7/15/2011 6:46 PM
Everyone thinks to winterize their cars to protect them from the extreme cold temperatures, but did you know it’s just as important to protect your vehicle from the high temps the summer brings? AAA has a few maintenance tips that will keep you from getting stranded.
1. Heat Can Zap the Life from Batteries.
Most drivers think battery problems occur primarily in winter, but summer heat can negatively impact your car's battery even more than the bitter cold of winter. Heat and vibration are a battery's two worst enemies, leading to internal breakdown and eventual failure. While drivers cannot do much about the heat, they can make sure their battery is securely mounted in place to minimize vibration. If a car's battery is more than three years old, it's a good idea to have it tested by a trained technician to determine how much longer it will last. Should the battery need replacement, the technician can usually replace it on location.
2. Keep Your Engine Cool.
Automobile engines work extra hard in the summer, and it is the cooling system's job to protect the engine from overheating. In addition, additives in the coolant protect the radiator and internal engine components against wear and corrosion. Without proper cooling system maintenance, the odds of long term engine damage, and a summer time boil over, definitely increase.
3. Avoid Excessive Heat Where the Rubber Meets the Road.
Driving on under-inflated tires not only affects the handling and braking of a vehicle, it also can cause tires to overheat and increase the likelihood of a blowout. Tires should be checked when the car has not been driven recently, and they should be inflated to the pressure recommended by the vehicle manufacturer. Recommended tire pressures can be found in the owner's manual or on a sticker normally located on the driver's door jamb. Some vehicles use different pressures for the front and rear tires. While checking the tire pressures—including the spare—drivers also should inspect the tire treads for adequate depth and any signs of uneven wear that might indicate a suspension or alignment problem.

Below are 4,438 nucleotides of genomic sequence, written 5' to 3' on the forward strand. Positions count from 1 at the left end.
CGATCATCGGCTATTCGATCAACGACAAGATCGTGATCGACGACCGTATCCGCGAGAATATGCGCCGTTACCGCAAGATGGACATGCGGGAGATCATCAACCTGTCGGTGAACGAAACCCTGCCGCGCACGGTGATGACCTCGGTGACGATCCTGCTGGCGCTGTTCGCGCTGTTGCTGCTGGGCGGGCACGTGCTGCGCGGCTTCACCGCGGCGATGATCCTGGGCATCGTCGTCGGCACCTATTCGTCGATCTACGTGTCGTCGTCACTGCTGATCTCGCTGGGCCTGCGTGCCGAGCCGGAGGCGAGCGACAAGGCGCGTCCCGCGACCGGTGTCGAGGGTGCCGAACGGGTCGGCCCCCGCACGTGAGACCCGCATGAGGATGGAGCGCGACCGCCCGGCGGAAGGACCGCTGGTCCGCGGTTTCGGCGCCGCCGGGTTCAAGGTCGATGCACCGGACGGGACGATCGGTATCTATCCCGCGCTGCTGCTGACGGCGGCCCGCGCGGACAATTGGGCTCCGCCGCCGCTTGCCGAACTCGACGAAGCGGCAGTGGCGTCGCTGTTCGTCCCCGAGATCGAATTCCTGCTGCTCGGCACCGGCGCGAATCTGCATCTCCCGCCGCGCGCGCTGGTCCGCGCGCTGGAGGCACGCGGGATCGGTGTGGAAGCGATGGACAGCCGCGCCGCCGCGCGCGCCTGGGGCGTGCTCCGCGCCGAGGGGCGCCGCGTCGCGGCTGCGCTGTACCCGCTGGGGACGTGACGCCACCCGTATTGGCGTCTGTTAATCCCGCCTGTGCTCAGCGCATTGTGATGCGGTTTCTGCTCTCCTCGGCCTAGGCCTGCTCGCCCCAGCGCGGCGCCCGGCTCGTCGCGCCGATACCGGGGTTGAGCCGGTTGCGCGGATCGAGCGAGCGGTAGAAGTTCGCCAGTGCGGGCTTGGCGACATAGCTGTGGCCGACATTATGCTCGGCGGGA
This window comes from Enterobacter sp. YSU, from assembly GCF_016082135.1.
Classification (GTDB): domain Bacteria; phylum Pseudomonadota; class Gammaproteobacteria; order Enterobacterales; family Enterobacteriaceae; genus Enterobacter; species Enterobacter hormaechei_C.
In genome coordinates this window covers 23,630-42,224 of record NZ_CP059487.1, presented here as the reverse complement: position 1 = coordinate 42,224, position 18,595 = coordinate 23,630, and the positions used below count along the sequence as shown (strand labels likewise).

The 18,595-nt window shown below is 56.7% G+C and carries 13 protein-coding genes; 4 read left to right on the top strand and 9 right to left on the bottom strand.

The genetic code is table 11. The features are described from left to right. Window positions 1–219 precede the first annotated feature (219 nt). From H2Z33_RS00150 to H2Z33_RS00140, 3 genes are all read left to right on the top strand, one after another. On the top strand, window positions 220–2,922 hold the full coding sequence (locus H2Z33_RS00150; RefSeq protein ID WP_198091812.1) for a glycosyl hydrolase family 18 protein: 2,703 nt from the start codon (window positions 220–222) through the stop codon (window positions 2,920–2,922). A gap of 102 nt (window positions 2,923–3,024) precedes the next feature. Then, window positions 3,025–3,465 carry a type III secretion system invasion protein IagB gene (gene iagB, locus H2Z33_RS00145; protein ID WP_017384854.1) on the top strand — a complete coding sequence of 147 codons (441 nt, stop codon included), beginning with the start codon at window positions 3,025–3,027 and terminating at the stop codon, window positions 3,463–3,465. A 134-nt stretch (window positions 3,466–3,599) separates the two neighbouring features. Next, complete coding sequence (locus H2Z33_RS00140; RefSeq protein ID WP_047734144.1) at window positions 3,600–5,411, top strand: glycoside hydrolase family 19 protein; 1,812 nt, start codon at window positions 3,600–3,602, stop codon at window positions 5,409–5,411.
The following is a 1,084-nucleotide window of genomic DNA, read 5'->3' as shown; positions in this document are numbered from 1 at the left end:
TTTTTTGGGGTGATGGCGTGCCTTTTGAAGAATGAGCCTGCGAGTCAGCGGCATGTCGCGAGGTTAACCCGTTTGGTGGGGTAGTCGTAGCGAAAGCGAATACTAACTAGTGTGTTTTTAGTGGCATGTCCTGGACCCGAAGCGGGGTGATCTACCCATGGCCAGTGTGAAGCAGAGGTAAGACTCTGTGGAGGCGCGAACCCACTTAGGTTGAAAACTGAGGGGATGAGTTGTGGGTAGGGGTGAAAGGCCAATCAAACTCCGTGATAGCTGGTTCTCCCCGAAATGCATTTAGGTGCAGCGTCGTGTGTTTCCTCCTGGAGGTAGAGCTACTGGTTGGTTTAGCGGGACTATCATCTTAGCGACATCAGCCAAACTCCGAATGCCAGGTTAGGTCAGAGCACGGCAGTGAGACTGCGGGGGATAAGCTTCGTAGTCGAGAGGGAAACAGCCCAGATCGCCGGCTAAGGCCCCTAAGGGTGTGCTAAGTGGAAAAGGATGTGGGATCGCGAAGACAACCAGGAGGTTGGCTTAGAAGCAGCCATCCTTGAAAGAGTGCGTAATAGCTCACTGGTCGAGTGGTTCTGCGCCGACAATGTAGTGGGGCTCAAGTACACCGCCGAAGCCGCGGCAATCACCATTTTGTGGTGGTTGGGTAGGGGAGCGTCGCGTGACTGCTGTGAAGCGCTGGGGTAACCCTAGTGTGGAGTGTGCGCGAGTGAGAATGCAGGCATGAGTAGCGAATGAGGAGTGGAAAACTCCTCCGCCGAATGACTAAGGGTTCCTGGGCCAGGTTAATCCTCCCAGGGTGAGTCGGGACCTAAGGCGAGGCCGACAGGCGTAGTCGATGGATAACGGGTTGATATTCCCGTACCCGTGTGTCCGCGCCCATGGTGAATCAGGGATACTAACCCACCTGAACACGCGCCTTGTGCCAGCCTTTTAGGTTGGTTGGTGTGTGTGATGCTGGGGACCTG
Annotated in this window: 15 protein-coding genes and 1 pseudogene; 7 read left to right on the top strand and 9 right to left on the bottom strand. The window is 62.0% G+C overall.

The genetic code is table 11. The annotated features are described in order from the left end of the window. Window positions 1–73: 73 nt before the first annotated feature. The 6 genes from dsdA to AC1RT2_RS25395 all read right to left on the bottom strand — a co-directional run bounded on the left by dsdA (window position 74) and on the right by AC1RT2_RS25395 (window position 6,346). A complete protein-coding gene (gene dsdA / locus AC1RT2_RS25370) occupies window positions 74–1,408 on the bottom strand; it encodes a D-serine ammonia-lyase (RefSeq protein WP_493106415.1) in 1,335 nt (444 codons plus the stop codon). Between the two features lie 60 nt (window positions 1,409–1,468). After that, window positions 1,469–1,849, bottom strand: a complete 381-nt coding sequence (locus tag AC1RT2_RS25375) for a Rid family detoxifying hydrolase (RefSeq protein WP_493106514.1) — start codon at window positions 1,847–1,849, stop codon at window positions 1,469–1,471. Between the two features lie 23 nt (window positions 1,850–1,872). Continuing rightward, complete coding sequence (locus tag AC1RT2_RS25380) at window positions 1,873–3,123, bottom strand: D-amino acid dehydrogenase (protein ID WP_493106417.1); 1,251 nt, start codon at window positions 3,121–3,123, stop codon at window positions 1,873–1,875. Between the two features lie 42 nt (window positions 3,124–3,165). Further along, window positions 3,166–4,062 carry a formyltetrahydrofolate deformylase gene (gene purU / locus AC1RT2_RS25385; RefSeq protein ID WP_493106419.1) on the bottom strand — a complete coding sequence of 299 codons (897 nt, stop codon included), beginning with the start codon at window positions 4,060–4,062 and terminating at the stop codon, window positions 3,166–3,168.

4. Cars Need Fluids During Extreme Heat Too.
Engine fluids are essential to keeping a vehicle running smoothly. Most fluids not only lubricate, they also serve as coolants by helping carry heat away from critical components. When fluid levels are low, this cooling effect is reduced, and the possibility of overheating increases. Drivers should check all vehicle fluids including motor oil, transmission fluid, power steering fluid and brake fluid to ensure they are filled to the appropriate levels. If any fluids need to be topped off, be sure to use the type of fluid specified in the owner's manual.
Posted by Ivan
7/15/2011 6:46 PM |